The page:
Visitor Centres & Information Points are located at various locations in the Brecon Beacons. Visitor centres are located at Libanus, Abergavenny, Brynaman, Brecon, Craig-y-Nos and other locations across the park, each has knowledgeable staff with local knowledge on local attractions, things to see and do, local tips and advice. The centres include books, maps, gifts, stationary, leaflets, brochures and more. A visit to the visitor centres and village information points provide a good first port of call for visitors and can help to better plan, organise and enjoy your trip.

Brecon Beacons Towns & Villages include Brecon located in the north of the park, 18 miles north of Merthyr Tydfil. The market town has been established since Norman times; history has been well preserved with narrow streets, canal basin and Georgian facades in evidence. Local attractions include the South Wales Borderers Military Museum, Brecknock Museum and Art Gallery and the cathedral that dates back to the 12th century.

The town is still a market town hosting the Brecknock Farmers Market, on the second Saturday of each month. There are a number of independent shops in the town along with organic and specialists stores and produce available. There are a choice of entertainment facilities and a number of pubs and restaurants in the town along with accommodation making it a popular choice for visitors to the area.

The town of Abergavenny is a lively market town located close to the south eastern corner of the park, 20 miles east of Merthyr Tydfil. The town has long established itself as a gateway to both Wales and the Brecon Beacons located close to the border of both. The town dates back to Roman times, local attractions includes the ruins of Abergavenny Castle dating back to the 11th and 12th centuries, visitors can see the museum that is located on top of the motte, it tells the storey of the market town from prehistory right through to the present day. The town is also known for the Abergavenny Cycling Festival and Food Festival The town includes a choice of shops, pubs and restaurants and its convenient location makes it a popular place for visitors to base themselves from when visiting the park and surrounding areas.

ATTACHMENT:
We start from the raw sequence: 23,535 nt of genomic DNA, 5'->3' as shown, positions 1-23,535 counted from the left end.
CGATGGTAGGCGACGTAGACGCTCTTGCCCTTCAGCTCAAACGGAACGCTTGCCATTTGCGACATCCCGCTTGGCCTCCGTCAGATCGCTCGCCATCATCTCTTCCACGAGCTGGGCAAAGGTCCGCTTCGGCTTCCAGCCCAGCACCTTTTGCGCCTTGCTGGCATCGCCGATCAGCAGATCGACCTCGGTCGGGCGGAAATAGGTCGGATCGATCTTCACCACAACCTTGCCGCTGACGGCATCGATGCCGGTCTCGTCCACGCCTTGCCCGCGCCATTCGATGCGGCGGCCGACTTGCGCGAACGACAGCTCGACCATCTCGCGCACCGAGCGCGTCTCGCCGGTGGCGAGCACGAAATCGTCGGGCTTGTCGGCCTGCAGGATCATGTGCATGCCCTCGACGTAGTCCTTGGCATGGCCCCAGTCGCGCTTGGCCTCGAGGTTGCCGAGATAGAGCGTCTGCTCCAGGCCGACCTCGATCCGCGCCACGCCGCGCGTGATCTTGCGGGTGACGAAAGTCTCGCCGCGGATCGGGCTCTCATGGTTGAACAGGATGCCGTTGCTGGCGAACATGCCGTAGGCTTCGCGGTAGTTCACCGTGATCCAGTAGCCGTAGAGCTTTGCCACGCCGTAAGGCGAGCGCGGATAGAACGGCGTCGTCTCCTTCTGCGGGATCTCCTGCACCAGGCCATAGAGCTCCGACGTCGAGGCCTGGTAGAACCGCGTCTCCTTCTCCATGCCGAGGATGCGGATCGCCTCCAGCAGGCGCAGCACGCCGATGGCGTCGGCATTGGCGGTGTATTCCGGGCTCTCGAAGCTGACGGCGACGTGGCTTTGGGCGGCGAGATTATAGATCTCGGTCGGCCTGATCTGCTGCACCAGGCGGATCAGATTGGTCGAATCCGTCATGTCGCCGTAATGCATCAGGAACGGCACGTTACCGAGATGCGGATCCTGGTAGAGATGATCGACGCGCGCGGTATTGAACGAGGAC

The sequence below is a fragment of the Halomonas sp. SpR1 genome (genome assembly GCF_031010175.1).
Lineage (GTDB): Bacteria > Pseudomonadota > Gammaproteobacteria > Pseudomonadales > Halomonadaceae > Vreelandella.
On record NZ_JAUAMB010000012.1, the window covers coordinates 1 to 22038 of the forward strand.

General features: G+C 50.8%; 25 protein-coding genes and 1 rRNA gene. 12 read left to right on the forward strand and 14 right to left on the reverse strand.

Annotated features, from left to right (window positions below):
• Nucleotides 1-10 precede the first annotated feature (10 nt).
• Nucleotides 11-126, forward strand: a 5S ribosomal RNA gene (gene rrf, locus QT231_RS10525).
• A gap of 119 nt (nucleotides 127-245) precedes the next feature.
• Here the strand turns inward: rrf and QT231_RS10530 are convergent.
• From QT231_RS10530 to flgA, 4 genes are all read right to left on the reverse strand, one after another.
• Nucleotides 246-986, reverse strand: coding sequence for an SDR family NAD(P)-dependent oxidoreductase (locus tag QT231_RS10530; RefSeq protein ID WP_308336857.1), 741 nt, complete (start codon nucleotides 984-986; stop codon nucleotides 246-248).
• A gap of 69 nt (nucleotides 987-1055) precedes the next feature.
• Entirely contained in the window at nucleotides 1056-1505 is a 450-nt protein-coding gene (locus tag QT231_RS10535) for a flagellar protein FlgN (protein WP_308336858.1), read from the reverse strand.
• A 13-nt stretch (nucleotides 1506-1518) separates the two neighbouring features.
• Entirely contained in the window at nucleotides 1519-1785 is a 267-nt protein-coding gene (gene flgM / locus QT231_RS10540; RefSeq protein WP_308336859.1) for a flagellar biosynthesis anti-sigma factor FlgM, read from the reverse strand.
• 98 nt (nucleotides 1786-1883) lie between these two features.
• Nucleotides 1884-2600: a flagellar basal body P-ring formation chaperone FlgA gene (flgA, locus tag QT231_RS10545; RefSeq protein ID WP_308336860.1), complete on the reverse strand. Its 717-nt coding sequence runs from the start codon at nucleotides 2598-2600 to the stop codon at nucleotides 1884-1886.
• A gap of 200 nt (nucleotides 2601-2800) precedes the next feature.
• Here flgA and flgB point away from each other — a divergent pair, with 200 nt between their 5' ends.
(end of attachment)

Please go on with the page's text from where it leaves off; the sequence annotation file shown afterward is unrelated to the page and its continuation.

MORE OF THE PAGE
Talgarth is an historic and compact market town located in the north east of the park, under 30 miles from Merthyr Tydfil. The town is known for being the gateway to the Black Mountains offering great opportunities for mountain biking and hill walking. Local attractions include the Parish Church that dates back to the 14th century and the 13th century Pele Tower located in the town centre that is now home to the tourist information centre. Talgarth Mill, is a restored 18th century flour mill, visitors can take guided tours to learn more about the mill and its history. Local nature reserves include Park Wood and Pwll-y-Wrach, both are located near by.

Crickhowell is a compact Georgian town located in the east of the park in the Usk Valley, less than 20 miles from Merthyr Tydfil. Local attractions include Crickhowell Castle that date back to the 13th century, the hill fort of Crug Hywel dates back to the Iron Age and is also referred to as Table Mountain look over the town. The Beacons Way path goes through the town with a number of walks available beside the River Usk. The town hosts the Crickhowell Walking Festival and a Dragon Festival. The town includes a range of shops, pubs and restaurants.

Carreg Cennen Castle is located in the west of the park, in the village of Trap a few miles from Llandeilo. The castle is noted for its stunning location on a rocky hilltop. The ruined castle is thought to date back to the 12th century, over the centuries war has damaged the castle and it is currently managed by Cadw. Visitors can have guided tours of the castle to learn more about it and its fascinating history.